Huck Finn Analysis

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The following pages will discuss Huckleberry Finn, a very young kid that father was very abusive with no other family members to take care of him. These two older women tried to care for Huck by the name of Widow Douglas and Miss Watson, they tried to raise him the good old-fashioned way but Huck was too street smarts and hyper to listen to abide by the rules anyway, plus his drunken, despicable dad played a part in his action also. Huck was a fast thinker at all times he faked his death, after his dad tried to get the ladies to sell there slave by the name of Jim to give him money if they wanted to continue to raise Huck. After faking his death, he decided to go down the Mississippi River. Jim went with him because he wanted to go and be free,…show more content…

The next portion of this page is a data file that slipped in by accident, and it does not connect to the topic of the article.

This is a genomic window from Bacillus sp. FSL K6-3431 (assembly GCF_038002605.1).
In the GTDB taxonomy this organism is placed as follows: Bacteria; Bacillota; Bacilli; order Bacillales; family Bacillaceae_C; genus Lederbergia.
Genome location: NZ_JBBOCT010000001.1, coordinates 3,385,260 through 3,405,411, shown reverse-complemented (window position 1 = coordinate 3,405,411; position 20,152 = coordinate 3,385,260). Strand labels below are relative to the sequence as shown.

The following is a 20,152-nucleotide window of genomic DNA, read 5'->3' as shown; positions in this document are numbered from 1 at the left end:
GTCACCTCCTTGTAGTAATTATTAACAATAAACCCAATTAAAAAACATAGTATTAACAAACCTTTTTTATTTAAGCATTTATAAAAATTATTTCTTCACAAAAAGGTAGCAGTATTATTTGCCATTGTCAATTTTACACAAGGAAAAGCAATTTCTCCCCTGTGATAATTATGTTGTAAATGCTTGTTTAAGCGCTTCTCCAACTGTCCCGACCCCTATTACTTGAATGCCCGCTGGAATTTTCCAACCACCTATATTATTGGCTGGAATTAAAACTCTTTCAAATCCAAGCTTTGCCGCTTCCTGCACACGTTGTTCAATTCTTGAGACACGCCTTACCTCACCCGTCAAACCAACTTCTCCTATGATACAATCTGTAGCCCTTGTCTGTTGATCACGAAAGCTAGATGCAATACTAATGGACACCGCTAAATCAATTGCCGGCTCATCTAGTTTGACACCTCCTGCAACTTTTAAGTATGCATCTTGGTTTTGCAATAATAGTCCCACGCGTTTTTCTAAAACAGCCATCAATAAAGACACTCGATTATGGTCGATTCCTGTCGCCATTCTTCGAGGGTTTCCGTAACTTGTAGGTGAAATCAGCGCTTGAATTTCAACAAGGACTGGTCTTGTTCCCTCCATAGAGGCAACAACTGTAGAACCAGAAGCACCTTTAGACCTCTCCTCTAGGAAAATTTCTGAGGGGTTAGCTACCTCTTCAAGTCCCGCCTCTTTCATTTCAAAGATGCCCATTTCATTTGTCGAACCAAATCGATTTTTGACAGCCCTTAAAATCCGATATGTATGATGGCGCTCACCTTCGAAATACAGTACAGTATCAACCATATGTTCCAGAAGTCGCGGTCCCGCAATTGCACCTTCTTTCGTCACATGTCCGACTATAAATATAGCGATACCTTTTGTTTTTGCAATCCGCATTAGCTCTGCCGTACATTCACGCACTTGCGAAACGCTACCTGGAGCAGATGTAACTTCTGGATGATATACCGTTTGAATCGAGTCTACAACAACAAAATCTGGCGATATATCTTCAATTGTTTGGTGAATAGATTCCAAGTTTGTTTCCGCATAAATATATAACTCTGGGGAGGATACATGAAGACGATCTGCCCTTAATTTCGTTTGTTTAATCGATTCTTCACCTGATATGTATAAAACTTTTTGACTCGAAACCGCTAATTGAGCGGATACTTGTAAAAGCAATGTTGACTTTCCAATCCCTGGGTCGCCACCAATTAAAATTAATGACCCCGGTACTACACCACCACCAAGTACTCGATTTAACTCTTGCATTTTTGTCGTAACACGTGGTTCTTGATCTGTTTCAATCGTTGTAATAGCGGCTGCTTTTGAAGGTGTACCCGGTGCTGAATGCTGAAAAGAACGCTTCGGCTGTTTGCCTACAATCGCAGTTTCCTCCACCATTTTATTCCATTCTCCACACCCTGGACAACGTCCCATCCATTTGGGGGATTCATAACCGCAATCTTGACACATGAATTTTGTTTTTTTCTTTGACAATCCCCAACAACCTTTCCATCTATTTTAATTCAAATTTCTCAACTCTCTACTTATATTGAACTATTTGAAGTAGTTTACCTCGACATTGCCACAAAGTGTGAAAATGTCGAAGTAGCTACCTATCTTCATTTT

It would be hard to argue that Huckleberry Finn is not a mischievous novel. However, in classifying the novel that way, the temptation is to create an overly simplistic binary relationship between Huck and society. However, though Huck is in many ways an outsider, he does not resist establishing himself within various people. Huck is a loner at times, but he needs people too, and he is open to spending a little time until something happens. This realization is important in studying Huck's moral decisions since his awareness of contingencies is bound up in his sense of his surroundings.At one point in Huck's journey with Jim, he meets and get himself involved in a community quite different from any he had previously experienced: the Grangerfords. Huck seems to enjoy life with this family despite he knew he did not know them. He gets to flirt a bit with Miss Sophia, play with Buck, and even has a personal slave assigned to him. However, the Grangerfords represent the most extreme form of moral belief by upholding strict standards of behavior that few people understand, even those who are directly involved. This strict moral belief eventually leads to chaos and suffering, and Huck is forced to leave. Perhaps by making Buck similar in age, and by making their names so similar, Twain shows that Huck could have ended up like Buck if he had followed the path of moral belief rather than his own practical wisdom. Buck, of course, dies, leaving Huck to cry over him. The images of the disaster stemming from the Grangerfords' and Shepherdsons' moral belief haunt Huck as he admits, "lots of times I dream about them (Boone,
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